Bordeaux’s top 2009s could reach prices as high as €1000 per bottle by the end of summer, experts are predicting.
Setting prices for the first growths and other major properties is an arcane business, but most observers are certain they will go high, inflated by many successive ‘tranches’ or releases of stock from the chateaux.
Jean-Guillaume Prats at Chateau Cos d’Estournel said that the gap in price between the First Growths and the rest ‘will be enormous.’
‘The price of the firsts [to consumers] will be at a very high level, easily reaching €1000 over the summer,’ he said.
Robert Parker, who publishes his scores on Monday, is of the same opinion, ‘expect 2009 Lafite at €1000 by September,’ he writes on his bulletin board.
For their part, Bordeaux negociants are desperately playing down price speculation.
Fredrick Rudebeck, managing director of negociant house Beyerman noted that during the campaign for the 2005 vintage one tranche of Lafite did go up to over €1000 – but from the negociants, not ex-chateau.
‘The idea that they would have an ex-chateau price of €1000 seems crazy. But the First Growths are not orbiting around the sun, they are in another galaxy entirely.’
He added that despite the recession, ‘there seems little doubt that they will start around the 2005 price [of €300 per bottle].’
Nadege Sabras, UK sales director at negociants Audy, suggested it was unlikely the First Growths would be as high as €1000 ex-chateaux by the summer, but that they could reach €800, to be sold on by the negociants at €1000.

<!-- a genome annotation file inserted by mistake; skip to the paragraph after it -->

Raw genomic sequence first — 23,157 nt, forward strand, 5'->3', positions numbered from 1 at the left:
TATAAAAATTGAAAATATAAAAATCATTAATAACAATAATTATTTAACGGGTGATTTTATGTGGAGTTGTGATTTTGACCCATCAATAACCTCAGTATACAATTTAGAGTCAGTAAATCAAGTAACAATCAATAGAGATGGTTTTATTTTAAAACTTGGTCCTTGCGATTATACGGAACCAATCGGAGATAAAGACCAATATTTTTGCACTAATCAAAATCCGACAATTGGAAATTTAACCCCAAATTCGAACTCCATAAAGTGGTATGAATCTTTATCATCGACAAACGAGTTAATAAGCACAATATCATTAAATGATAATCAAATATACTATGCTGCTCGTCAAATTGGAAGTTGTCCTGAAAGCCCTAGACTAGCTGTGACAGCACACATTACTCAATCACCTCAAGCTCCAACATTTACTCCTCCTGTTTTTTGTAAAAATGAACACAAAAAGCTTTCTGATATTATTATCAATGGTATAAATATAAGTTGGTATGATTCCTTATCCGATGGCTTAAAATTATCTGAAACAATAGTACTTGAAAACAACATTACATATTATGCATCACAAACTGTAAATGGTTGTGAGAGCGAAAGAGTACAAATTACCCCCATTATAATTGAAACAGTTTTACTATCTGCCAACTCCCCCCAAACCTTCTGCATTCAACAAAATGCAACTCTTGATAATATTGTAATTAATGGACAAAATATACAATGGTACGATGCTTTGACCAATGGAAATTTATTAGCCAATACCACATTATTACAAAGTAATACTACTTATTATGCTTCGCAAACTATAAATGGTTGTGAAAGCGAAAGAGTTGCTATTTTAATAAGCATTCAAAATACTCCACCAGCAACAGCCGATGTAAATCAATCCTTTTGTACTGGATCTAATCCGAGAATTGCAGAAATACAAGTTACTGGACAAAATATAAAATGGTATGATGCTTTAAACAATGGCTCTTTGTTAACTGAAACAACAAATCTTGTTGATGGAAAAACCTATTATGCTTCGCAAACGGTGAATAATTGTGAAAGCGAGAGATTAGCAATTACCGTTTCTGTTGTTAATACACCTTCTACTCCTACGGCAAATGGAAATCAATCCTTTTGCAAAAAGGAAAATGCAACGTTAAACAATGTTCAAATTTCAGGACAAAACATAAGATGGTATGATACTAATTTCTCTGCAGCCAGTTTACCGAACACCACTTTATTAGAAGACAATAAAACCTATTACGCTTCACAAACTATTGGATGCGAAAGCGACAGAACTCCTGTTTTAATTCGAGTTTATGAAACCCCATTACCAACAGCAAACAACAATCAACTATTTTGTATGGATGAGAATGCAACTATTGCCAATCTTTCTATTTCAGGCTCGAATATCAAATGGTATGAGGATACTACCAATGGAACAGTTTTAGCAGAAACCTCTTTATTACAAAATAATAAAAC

She added, ‘The UK merchants seem more ready to buy than the US, and more than Asia also – even if many of the wines end up there eventually. But I would worry about the Super Second pricing. They often price in line with the First Growth rises, but their market is far more delicate, and still affected by the financial crisis.’
Many negociants are suggesting the major chateaux will run to eight or nine tranches, releasing a tiny amount their production each time and hiking the price as they do it.
‘If a property releases its first tranche at €300, and adds only €100 with each release, it is easy to see how the price could reach €1000 quite quickly,’ said one observer.
Speaking at the en primeur tastings, Herve Berland, managing director of Chateau Mouton-Rothschild, said that a change in consumers’ post-recession buying behaviour would be reflected in the pricing of 2009.
‘On the positive side it’s an exceptional vintage. On the negative side, we’re still in crisis, and even as we come out of it, consumer habits have changed.
‘We are going to have to examine very carefully what the consumer is prepared to pay.’
Berland warned that consumers should be prepared for a drawn-out campaign, hinting that prices ‘will probably come out mid-May’.
‘If it is confirmed that the Mouton grand vin it is truly exceptional, then certainly the price will go high. Whether that will be higher than 2005, it’s too early to say.’
This echoes Chateau Margaux’s Corinne Mentzelopoulos telling decanter.com that she still had ‘no idea’ how her property’s 2009 would be priced.
Written by Adam Lechmere, and Jane Anson in Bordeaux